Thomas Purifoy Jr.: “…it is my strongest conviction as a Reformed Christian that 6-day creation is the only longterm viable option for Reformed theology. As D. Martin Lloyd-Jones said, “I have no gospel unless Genesis is history.””

It Is Not What It Appears To Be

How do you make sense of 40-50 year old guys committing adultery when they’re professing Christians? Or even pastors?

What’s Really in a Church Name?

Chris Gordon: “It has become rather en vogue in our time for churches to change their name from what once identified their denominational affiliation to that which has a more generic and independent church feel. We’ve moved from First Presbyterian Church to names like the Rock, the Movement, Energy Church, Fusion Church, etc. Changing a name is no little matter for a church.”

All “scientific” arguments for deep time begs the question!

Dr. Jason Lisle explains what is the scientific way to refute a competing view of history. We do it performing an internal critique. For example we can, for the sake of argument, show how the secular assumptions of naturalism and uniformitarianism would lead to logical inconsistencies.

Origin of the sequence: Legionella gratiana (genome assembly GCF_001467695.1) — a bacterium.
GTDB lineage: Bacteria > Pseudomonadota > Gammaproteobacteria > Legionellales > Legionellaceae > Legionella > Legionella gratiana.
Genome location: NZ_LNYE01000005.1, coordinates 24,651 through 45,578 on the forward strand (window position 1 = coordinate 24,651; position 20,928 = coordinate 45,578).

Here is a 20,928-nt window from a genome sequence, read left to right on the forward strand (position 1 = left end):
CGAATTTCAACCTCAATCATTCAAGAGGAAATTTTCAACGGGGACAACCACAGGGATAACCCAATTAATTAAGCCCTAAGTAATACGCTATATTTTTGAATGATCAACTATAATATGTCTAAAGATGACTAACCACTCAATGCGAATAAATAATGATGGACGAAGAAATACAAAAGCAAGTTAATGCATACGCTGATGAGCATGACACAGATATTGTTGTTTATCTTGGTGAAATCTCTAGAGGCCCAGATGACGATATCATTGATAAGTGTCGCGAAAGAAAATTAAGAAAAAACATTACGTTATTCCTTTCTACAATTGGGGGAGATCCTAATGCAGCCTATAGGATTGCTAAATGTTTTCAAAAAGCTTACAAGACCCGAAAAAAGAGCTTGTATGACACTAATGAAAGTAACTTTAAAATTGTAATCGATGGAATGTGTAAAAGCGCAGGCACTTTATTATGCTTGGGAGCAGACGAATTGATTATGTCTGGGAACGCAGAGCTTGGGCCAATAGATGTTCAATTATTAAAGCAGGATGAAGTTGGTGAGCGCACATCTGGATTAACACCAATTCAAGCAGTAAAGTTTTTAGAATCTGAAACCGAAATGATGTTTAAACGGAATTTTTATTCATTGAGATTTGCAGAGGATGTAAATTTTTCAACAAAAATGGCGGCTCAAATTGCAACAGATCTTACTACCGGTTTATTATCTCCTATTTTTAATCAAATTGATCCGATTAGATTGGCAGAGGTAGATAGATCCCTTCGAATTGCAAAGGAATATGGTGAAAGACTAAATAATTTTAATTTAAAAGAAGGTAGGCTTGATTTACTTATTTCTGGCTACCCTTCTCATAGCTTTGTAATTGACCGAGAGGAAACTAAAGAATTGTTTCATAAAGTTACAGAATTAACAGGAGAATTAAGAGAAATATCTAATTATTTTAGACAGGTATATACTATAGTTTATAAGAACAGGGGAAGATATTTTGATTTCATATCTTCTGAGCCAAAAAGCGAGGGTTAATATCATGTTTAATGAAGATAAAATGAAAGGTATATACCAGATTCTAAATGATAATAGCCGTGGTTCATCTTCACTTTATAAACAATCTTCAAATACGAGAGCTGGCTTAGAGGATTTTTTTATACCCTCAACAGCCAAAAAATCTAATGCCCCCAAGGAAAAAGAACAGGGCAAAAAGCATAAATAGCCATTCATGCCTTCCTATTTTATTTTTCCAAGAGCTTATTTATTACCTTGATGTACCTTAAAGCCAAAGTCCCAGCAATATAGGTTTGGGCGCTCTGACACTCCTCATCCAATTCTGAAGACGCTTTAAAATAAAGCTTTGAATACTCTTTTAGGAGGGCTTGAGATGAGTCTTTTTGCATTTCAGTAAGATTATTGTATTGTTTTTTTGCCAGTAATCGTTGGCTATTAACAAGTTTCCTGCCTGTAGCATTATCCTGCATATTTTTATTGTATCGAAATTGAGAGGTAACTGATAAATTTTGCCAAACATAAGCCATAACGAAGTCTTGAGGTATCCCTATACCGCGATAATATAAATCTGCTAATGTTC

The Wacky Wombat

Creation Without Compromise

Common Wombat on Maria Island, Tasmania

Back when I was a missionary in British Columbia, we had a friend visit from Australia. I asked him, “Have you ever seen a bear in the wild?” He hadn’t. “Would you like to see one?” He certainly did, but expressed his doubts whether I could just conjure up a wild bear for him. We drove for about 15 minutes north and arrived at the fish-counting weir on the Babine River. And sure enough, as always at that time of year, there were grizzly bears about, fishing for spawning salmon. Our Aussie friend was duly impressed.